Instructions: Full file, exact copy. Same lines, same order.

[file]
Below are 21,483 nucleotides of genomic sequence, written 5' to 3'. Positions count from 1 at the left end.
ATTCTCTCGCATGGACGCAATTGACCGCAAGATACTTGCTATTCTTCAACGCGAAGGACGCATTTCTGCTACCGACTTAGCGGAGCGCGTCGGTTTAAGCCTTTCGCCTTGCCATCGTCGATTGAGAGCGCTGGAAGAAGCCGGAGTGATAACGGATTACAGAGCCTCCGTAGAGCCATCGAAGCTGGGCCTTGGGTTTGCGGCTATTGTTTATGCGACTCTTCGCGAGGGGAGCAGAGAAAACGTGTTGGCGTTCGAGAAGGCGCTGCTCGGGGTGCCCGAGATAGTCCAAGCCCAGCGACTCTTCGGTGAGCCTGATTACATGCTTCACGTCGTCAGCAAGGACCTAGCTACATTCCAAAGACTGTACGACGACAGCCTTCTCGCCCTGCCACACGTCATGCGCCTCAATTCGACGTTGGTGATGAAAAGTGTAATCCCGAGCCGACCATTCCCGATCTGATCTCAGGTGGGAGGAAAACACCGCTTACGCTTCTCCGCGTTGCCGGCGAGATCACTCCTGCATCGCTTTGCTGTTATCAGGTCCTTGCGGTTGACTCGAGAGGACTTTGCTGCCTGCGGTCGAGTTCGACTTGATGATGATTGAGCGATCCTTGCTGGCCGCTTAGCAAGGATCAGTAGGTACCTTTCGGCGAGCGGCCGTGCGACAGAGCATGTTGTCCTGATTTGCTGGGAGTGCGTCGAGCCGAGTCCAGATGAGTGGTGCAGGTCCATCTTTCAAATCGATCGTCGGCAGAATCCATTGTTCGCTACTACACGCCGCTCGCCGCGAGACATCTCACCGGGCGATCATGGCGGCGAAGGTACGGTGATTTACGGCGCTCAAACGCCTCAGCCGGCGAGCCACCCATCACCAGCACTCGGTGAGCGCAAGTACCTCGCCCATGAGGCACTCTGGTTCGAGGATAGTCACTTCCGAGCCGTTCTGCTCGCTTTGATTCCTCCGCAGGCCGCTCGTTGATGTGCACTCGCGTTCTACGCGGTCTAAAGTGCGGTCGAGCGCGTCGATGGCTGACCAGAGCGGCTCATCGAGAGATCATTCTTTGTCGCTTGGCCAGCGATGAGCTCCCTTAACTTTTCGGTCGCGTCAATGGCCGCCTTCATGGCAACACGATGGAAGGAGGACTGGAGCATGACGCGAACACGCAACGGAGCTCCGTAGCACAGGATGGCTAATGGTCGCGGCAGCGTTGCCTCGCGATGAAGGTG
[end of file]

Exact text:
Below are 21,483 nucleotides of genomic sequence, written 5' to 3'. Positions count from 1 at the left end.
ATTCTCTCGCATGGACGCAATTGACCGCAAGATACTTGCTATTCTTCAACGCGAAGGACGCATTTCTGCTACCGACTTAGCGGAGCGCGTCGGTTTAAGCCTTTCGCCTTGCCATCGTCGATTGAGAGCGCTGGAAGAAGCCGGAGTGATAACGGATTACAGAGCCTCCGTAGAGCCATCGAAGCTGGGCCTTGGGTTTGCGGCTATTGTTTATGCGACTCTTCGCGAGGGGAGCAGAGAAAACGTGTTGGCGTTCGAGAAGGCGCTGCTCGGGGTGCCCGAGATAGTCCAAGCCCAGCGACTCTTCGGTGAGCCTGATTACATGCTTCACGTCGTCAGCAAGGACCTAGCTACATTCCAAAGACTGTACGACGACAGCCTTCTCGCCCTGCCACACGTCATGCGCCTCAATTCGACGTTGGTGATGAAAAGTGTAATCCCGAGCCGACCATTCCCGATCTGATCTCAGGTGGGAGGAAAACACCGCTTACGCTTCTCCGCGTTGCCGGCGAGATCACTCCTGCATCGCTTTGCTGTTATCAGGTCCTTGCGGTTGACTCGAGAGGACTTTGCTGCCTGCGGTCGAGTTCGACTTGATGATGATTGAGCGATCCTTGCTGGCCGCTTAGCAAGGATCAGTAGGTACCTTTCGGCGAGCGGCCGTGCGACAGAGCATGTTGTCCTGATTTGCTGGGAGTGCGTCGAGCCGAGTCCAGATGAGTGGTGCAGGTCCATCTTTCAAATCGATCGTCGGCAGAATCCATTGTTCGCTACTACACGCCGCTCGCCGCGAGACATCTCACCGGGCGATCATGGCGGCGAAGGTACGGTGATTTACGGCGCTCAAACGCCTCAGCCGGCGAGCCACCCATCACCAGCACTCGGTGAGCGCAAGTACCTCGCCCATGAGGCACTCTGGTTCGAGGATAGTCACTTCCGAGCCGTTCTGCTCGCTTTGATTCCTCCGCAGGCCGCTCGTTGATGTGCACTCGCGTTCTACGCGGTCTAAAGTGCGGTCGAGCGCGTCGATGGCTGACCAGAGCGGCTCATCGAGAGATCATTCTTTGTCGCTTGGCCAGCGATGAGCTCCCTTAACTTTTCGGTCGCGTCAATGGCCGCCTTCATGGCAACACGATGGAAGGAGGACTGGAGCATGACGCGAACACGCAACGGAGCTCCGTAGCACAGGATGGCTAATGGTCGCGGCAGCGTTGCCTCGCGATGAAGGTG